Friday, September 12, 2008

Man On Wire (Rhoades)

‘Man on Wire’ Is Well-Balanced Documentary

Reviewed by Shirrel Rhoades

Back in 1974 I got a crick in my neck staring up at the death-defying high-wire act taking place in New York City, a man walking a tightrope between the then-standing World Trade Center buildings.

I could barely breath.

This unsanctioned event has been called “the artistic crime of the century.”

The fascinating documentary “Man on Wire” – which opens today at the Tropic Cinema – offers some of that same hold-your-breath excitement as it details the risky career of French aerialist Philippe Petit.

Petit started off working as a street juggler in Paris. Improving on his act, he became a tightrope walker, unicyclist, magician, and pantomime artist. By the early ’70s he was juggling and walking a slack-rope in New York’s Washington Square Park.

There he became obsessed with the idea of walking a high wire between the Twin Towers.
With “Man on Wire,” British director James Marsh follows the ups-and-downs (pun intended) of Petit as he prepares to pull off this far-fetched caper. Planning took six years. He snuck into the buildings several times, often posing as a construction worker, once as a writer for an architectural magazine. He even made aerial photographs from a helicopter, using them to build a scale-model of the edifices to help him figure out how to get the cable across the 140-foot chasm between the Twin Towers. A bow and arrow, it turns out.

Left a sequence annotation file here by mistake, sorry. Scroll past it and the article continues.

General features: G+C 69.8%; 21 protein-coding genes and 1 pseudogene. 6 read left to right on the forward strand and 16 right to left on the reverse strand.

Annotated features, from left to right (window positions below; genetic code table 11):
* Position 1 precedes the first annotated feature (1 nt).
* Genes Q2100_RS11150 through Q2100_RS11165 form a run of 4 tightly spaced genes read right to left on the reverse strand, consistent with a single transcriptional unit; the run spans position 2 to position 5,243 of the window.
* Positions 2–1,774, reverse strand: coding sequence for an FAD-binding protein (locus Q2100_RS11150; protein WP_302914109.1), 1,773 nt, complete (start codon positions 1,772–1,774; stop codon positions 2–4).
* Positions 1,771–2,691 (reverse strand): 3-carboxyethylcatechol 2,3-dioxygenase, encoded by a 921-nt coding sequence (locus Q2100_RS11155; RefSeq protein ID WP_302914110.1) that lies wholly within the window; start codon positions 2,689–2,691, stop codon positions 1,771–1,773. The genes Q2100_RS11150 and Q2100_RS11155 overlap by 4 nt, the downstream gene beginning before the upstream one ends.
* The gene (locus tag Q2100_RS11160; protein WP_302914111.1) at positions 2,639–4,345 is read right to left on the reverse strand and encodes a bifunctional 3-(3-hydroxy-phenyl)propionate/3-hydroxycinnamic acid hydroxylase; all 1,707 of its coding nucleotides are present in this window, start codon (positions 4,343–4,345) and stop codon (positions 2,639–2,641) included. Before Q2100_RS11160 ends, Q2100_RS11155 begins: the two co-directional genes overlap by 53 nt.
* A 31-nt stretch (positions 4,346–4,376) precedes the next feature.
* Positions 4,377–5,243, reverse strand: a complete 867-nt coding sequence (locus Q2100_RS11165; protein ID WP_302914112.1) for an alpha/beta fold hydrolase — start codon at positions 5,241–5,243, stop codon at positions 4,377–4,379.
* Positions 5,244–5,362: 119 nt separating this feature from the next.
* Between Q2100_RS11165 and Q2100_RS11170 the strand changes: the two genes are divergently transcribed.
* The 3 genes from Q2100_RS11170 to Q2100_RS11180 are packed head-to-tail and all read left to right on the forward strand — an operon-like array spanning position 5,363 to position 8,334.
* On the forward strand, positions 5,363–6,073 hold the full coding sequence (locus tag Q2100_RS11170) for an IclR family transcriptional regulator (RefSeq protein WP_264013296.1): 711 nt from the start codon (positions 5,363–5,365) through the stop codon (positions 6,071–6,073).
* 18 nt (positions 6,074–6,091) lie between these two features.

Then on August 7, 1974, Petit’s associates rigged a 450-pound tightrope cable between the towers of the still-under-construction World Trade Center, and he spent 45 minutes inching his way back and forth across the wire, dancing, kneeling, even lying down, a 26-foot-long balancing pole in hand, before the police finally convinced him to come down.
Philippe Petit was arrested for his audacious feat, but the Port Authority, which owned the towers, considered his walk a publicity coup for a pair of enormous buildings that had been having trouble attracting tenants. For his crime, Petit was sentenced to community service – a walk over Belvedere Lake in Central Park to entertain children.
James Marsh’s documentary is meticulous in detail, replete with interviews, archival footage, and reenactments.

Yet in the wake of 9/11 there’s an eerie quality as Petit details how his team evaded World Trade Center security, shot a cable across the towers, and danced out onto the wire at airplane-level, some 1300 feet in the air.

Although a true story, it comes off somewhat like an old-fashioned caper movie. Oh that Steve McQueen were still around to star in a dramatized version of this yarn. But perhaps the documentary will serve as well.

“Man on Wire” won both the Audience Award and the Grand Jury Prize at 2008’s Sundance Film Festival. [from Solares Hill]

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